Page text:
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terotech
8th September 2003, 20:06
A long time ago I used to develop in C++. (Okay, not that long ago :D ) and used to follow the 'One Class, One file' development mindframe (and still do). Today I had a discussion with another contractor with whom I work on a day-to-day basis, he has placed all of his classes in a single file (with some weird file-naming convention) instead of having the files named the same as the contained class. The question is this: what is the norm/standard/preferred method of organising your project ?? I know that it is really a matter of choice, but I feel quite strongly that the one file per class is the 'right' way to do things, not least when working on a project that has multiple developers working on the same source code 99% of the time...

discuss.....

Mark Snowdon
8th September 2003, 20:22
I have never been a fan of monolithic code. OK perhaps in the days of yore, but any language that supports splitting an application into multiple files is doing a good thing.

It doesnt need to be OO to be a good idea, in plain C I make my code into libraries.

Isnt modular programming seen as a good thing these days ?

I would be worried about the competence of a developer of OO code that put everything in a single source file.
What does he do about change control ?

terotech
8th September 2003, 20:29
Thats exactly what I said when I joined the project, so far he has been working alone so it hasn't bothered him. He has roughly 3 or 4 classes per file at present, and he's adding to these files all of the time. I know what I 'think' we should be doing and how we should be doing it, I just can't seem to find any evidence of this on the web (even on the Microsoft site !!). Any useful URLs etc. much appreciated......

D

AtW
8th September 2003, 20:38
i'd create new file for every class thats either:
a) not relevant
b) bigger than X lines
c) total length of file is greater than Y lines

X could differ for different people but for me 1000 would be a good number.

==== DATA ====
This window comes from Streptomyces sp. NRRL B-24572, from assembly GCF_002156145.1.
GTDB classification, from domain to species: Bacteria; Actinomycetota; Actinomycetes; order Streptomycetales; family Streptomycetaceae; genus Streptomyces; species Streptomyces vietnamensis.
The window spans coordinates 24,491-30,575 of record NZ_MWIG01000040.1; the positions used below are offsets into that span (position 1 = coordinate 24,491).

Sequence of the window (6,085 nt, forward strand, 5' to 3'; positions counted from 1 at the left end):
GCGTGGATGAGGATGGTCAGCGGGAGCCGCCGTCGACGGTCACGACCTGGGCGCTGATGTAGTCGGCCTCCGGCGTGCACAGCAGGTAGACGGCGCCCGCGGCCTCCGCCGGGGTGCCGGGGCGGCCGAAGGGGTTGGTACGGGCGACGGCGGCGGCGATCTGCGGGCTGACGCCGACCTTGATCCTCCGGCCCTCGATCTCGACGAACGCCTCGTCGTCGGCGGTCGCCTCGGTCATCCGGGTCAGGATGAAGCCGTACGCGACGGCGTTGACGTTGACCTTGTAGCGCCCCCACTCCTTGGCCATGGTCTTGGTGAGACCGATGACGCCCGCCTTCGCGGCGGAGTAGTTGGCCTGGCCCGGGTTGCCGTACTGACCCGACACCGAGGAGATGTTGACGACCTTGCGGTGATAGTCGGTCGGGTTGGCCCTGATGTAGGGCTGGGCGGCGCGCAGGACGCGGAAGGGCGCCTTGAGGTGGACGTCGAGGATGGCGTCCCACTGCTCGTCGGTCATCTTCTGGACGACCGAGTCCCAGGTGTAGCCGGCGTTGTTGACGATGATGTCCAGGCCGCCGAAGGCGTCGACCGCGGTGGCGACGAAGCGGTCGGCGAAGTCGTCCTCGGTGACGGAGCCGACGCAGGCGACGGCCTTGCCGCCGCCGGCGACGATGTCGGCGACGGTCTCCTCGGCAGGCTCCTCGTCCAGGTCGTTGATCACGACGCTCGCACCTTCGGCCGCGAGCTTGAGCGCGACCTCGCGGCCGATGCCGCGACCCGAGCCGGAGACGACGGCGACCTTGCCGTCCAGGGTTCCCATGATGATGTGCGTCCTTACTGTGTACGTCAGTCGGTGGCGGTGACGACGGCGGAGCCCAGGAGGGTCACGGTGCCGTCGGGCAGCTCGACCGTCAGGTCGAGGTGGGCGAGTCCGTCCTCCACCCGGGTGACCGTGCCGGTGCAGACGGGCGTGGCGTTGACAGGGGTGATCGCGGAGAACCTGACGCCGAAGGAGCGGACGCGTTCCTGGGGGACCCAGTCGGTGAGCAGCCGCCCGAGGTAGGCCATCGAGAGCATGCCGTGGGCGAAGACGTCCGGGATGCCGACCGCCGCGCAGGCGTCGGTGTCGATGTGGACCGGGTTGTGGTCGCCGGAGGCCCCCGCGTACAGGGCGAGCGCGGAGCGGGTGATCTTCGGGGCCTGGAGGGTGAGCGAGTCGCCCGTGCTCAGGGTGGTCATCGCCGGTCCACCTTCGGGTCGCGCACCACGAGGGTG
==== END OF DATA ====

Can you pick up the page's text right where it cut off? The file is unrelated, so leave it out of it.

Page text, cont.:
Y would be 5,000

My personal record is file 120kb big :)

OrangeHopper
9th September 2003, 09:50
If he has 3 to 4 classes per file then presumably he has only the one header file for the class definitions. This would be regarded by many people, including Stroustrup, to be bad for a number of reasons - organisation, encapsulation, compilation dependencies.

The only case where I would regard this arrangement as valid is if only one class is publically available and the others are private helpers to that class.

reynolds
9th September 2003, 18:35
i use inner classes only when they're small - say <100 lines. they are usually variants of API classes as well.

AtW
9th September 2003, 19:44
Stroustrup is watching Java and biting his nails considering to retire - he wont blame ya for not doing your C++ using correct number of files cuz he would be happy enough to know someone else is using his soon to be Latin-like language ;)

AtW
C++ user since 1991

terotech
10th September 2003, 07:54
So it would seem from the current consensus that the one class per file arrangement is the method of choice ?? - We know that there are reasons when you *may* wish to put more than a single class in a source file, but there don't seem to be any valid reasons (or mandatory reasons for that matter) for doing so.

I have since spoken to the guy involved and let him know of several reasons for following this approach, I still can't seem to find any decent 'guidelines' documents on the web that specifiy this though ....

reynolds
11th September 2003, 18:21
its just sometimes convenient to have them in one file i suppose.

OrangeHopper
11th September 2003, 19:21
Ah, our resident expert - concise and straight to the heart of things.

reynolds
11th September 2003, 20:24
yes that's right OrangeHopper.

I thought about perhaps making a song and dance out the question but decided against this proposition due to the fact that it isn't warranted and would be unjustifiable.

SupremeSpod
19th September 2003, 12:37
A header file for the class definition/documentation.

A Source file for the implementation.

When some other fecker wants to use the class, give him the header file and a library.

Spod - In "Fcuking Amateurs" mode!

darrenez
19th September 2003, 21:17
Since I use Java / C++ / Javascripy and C#
I have found that it makes sense in terms of the size of .obj
to have a C++ header and a C++ source.

Now being that I love Microsoft Visual C++
I have found some really wierd and wonderful
circumstances where you need to move aspects of the
body to the header if you go from vc6 to vc7.

When using the document/view architecture of that
particular compiler I often want view parameters
at the start up of the view
rather than in say onUpdate()
So I often end up with more than one class per file pair.

Clearly if you plan to create a re-usable DLL
it makes no sense to put all the source in one or two files
as upgrades become a right 'mare.